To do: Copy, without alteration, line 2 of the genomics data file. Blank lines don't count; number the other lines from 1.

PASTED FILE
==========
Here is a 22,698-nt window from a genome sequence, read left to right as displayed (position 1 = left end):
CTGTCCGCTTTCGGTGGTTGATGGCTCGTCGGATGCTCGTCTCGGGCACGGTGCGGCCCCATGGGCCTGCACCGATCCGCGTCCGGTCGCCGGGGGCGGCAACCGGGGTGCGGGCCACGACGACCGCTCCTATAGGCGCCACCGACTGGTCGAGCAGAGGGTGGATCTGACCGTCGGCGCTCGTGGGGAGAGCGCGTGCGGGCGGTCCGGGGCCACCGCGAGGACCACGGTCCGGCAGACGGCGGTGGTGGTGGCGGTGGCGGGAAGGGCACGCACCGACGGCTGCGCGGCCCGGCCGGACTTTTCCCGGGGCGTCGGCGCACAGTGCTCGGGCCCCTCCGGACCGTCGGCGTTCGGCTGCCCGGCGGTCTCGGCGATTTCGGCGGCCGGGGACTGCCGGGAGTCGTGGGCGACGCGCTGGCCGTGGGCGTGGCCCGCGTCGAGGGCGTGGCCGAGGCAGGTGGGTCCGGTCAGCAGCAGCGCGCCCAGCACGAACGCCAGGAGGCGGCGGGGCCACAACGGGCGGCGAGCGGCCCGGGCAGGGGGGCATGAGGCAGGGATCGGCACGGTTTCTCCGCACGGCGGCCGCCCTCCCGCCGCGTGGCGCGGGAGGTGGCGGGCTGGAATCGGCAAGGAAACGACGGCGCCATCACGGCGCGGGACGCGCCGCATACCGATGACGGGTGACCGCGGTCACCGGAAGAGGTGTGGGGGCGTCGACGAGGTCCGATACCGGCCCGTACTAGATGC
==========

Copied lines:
CTGTCCGCTTTCGGTGGTTGATGGCTCGTCGGATGCTCGTCTCGGGCACGGTGCGGCCCCATGGGCCTGCACCGATCCGCGTCCGGTCGCCGGGGGCGGCAACCGGGGTGCGGGCCACGACGACCGCTCCTATAGGCGCCACCGACTGGTCGAGCAGAGGGTGGATCTGACCGTCGGCGCTCGTGGGGAGAGCGCGTGCGGGCGGTCCGGGGCCACCGCGAGGACCACGGTCCGGCAGACGGCGGTGGTGGTGGCGGTGGCGGGAAGGGCACGCACCGACGGCTGCGCGGCCCGGCCGGACTTTTCCCGGGGCGTCGGCGCACAGTGCTCGGGCCCCTCCGGACCGTCGGCGTTCGGCTGCCCGGCGGTCTCGGCGATTTCGGCGGCCGGGGACTGCCGGGAGTCGTGGGCGACGCGCTGGCCGTGGGCGTGGCCCGCGTCGAGGGCGTGGCCGAGGCAGGTGGGTCCGGTCAGCAGCAGCGCGCCCAGCACGAACGCCAGGAGGCGGCGGGGCCACAACGGGCGGCGAGCGGCCCGGGCAGGGGGGCATGAGGCAGGGATCGGCACGGTTTCTCCGCACGGCGGCCGCCCTCCCGCCGCGTGGCGCGGGAGGTGGCGGGCTGGAATCGGCAAGGAAACGACGGCGCCATCACGGCGCGGGACGCGCCGCATACCGATGACGGGTGACCGCGGTCACCGGAAGAGGTGTGGGGGCGTCGACGAGGTCCGATACCGGCCCGTACTAGATGC